Gary McManus, Associate State Climatologist; Oklahoma Climatological Survey

The recent cool weather and smattering of rain enjoyed by Oklahoma came too late to forestall the impacts from over a month of extreme temperatures and dryness. The latest depiction from the U.S. Drought Monitor indicates moderate drought has now gained a foothold in the southeastern one-half of the state.

While that is the mildest intensity of drought the Drought Monitor reports, it is often the precursor to more severe development.

The Drought Monitor authors solicit advice from local experts at the Oklahoma Climatological Survey and National Weather Service to determine Oklahoma’s drought picture.

The short time it took for the current drought to develop is indicative of a “flash drought” episode. A flash drought can occur when abnormally dry and hot weather negatively affects vegetation and water supplies.

Oklahoma was in relatively decent shape going into the hottest and driest part of summer with abundant moisture from June to mid-July. Statewide average rainfall statistics from the Oklahoma Mesonet indicate the June 1-July 12 period was the 13th wettest on record for Oklahoma with a surplus of 2.31 inches. Southwest Oklahoma experienced its wettest such period on record with a surplus of over 4.30 inches. Mother Nature turned the spigots off shortly thereafter, however, and the temperatures began to soar.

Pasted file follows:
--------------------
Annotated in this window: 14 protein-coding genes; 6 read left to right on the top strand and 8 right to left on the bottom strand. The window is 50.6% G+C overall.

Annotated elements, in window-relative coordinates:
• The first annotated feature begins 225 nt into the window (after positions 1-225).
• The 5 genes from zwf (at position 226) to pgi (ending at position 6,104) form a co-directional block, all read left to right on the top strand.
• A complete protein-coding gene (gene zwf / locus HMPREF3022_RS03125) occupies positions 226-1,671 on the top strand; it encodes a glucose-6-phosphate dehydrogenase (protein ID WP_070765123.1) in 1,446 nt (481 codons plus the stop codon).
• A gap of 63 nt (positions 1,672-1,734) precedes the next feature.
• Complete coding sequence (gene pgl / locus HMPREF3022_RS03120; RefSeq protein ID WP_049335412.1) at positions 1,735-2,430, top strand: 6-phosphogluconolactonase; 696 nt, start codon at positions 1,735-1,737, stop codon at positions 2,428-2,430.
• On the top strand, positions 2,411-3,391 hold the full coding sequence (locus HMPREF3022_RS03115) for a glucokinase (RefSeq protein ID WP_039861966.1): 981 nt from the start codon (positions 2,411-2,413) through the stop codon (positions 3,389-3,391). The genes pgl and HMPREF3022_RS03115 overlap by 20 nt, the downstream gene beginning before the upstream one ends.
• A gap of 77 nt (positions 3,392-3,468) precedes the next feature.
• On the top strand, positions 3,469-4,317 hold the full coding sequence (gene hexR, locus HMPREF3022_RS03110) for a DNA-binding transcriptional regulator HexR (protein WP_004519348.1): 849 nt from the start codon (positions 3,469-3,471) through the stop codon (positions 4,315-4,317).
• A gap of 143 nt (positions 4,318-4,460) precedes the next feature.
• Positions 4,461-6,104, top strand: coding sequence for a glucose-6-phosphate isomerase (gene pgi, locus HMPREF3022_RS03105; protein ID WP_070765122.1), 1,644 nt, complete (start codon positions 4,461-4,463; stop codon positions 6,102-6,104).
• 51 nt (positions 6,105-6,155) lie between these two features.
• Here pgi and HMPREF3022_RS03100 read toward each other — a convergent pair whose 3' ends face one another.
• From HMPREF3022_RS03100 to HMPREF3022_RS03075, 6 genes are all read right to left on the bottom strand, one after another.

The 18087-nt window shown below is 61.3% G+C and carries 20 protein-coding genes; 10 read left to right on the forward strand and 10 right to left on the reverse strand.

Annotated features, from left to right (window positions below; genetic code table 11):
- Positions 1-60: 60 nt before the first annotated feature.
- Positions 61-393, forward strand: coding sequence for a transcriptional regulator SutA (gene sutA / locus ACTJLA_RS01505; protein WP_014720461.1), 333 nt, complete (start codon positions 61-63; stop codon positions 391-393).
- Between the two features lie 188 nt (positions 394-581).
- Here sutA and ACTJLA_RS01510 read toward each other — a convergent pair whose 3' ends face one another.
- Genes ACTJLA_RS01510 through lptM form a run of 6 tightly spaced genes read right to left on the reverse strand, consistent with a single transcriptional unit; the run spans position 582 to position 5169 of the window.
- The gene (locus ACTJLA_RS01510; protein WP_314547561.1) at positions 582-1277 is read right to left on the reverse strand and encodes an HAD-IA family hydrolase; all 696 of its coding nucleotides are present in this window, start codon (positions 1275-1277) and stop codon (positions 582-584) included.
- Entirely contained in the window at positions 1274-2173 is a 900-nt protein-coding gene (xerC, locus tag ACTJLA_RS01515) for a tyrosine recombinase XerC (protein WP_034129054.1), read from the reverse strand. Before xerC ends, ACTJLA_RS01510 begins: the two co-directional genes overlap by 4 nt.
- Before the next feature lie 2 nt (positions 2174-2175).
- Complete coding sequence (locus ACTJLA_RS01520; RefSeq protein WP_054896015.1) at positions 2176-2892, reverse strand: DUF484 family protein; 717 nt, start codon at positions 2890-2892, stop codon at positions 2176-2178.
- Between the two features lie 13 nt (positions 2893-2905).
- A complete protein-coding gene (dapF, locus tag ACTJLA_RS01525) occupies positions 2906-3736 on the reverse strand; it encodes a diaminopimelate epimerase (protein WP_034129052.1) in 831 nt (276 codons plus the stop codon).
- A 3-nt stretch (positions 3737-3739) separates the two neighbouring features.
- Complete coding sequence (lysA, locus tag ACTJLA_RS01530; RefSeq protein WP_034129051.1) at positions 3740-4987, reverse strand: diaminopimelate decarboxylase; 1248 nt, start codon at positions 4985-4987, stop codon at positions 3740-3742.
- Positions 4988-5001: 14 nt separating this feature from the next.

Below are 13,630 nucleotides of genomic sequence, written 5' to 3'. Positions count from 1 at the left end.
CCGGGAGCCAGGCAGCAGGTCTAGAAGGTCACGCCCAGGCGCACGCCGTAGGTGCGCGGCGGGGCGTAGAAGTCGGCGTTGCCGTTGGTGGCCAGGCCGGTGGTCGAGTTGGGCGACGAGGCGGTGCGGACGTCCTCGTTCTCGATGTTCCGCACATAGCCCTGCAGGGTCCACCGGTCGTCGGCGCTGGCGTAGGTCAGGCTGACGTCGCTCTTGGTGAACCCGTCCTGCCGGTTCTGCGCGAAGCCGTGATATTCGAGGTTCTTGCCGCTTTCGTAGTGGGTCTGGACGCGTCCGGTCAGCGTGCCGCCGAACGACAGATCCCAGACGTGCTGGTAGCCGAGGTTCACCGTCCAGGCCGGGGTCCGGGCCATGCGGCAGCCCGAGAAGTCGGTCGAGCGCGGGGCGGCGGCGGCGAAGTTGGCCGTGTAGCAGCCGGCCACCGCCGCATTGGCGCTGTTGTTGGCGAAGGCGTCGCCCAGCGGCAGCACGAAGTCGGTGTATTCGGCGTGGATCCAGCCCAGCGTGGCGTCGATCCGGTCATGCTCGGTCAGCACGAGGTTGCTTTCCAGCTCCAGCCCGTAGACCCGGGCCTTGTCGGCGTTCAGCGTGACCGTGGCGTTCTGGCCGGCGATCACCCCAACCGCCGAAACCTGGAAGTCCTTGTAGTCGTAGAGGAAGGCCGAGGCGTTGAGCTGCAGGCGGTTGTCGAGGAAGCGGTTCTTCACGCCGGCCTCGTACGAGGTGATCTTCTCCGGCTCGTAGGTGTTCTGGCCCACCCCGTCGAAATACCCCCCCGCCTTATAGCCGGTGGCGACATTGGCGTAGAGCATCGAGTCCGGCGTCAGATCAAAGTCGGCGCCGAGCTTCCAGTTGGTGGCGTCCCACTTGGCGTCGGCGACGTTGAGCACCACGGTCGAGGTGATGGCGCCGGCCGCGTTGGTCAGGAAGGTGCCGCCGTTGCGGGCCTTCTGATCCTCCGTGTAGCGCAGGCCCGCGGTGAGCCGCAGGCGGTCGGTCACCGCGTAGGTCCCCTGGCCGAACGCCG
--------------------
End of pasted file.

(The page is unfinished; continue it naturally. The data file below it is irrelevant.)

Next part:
Much of the southern one-half of the state received 20-40 percent of normal rainfall since July 12. More than 20 Oklahoma Mesonet stations in southwest, central and east central Oklahoma have recorded less than an inch of rainfall during that period. Oklahoma City has been particularly dry with a meager 0.09 inches of rainfall. Combine that dryness with 14 days of high temperatures at or above 100 degrees and the prime ingredients for a flash drought are in place.

The cooler weather the state has seen over the last few days will help ease the progression of the flash drought, but precipitation is now needed to ease the dryness already in place. The state’s secondary rainy season of September and early October is quickly approaching so perhaps some much-needed moisture recharge is in store. Farther out, La Niña conditions currently developing in the equatorial Pacific could mean a warmer, drier winter for the state so a fall recharge could become even more important.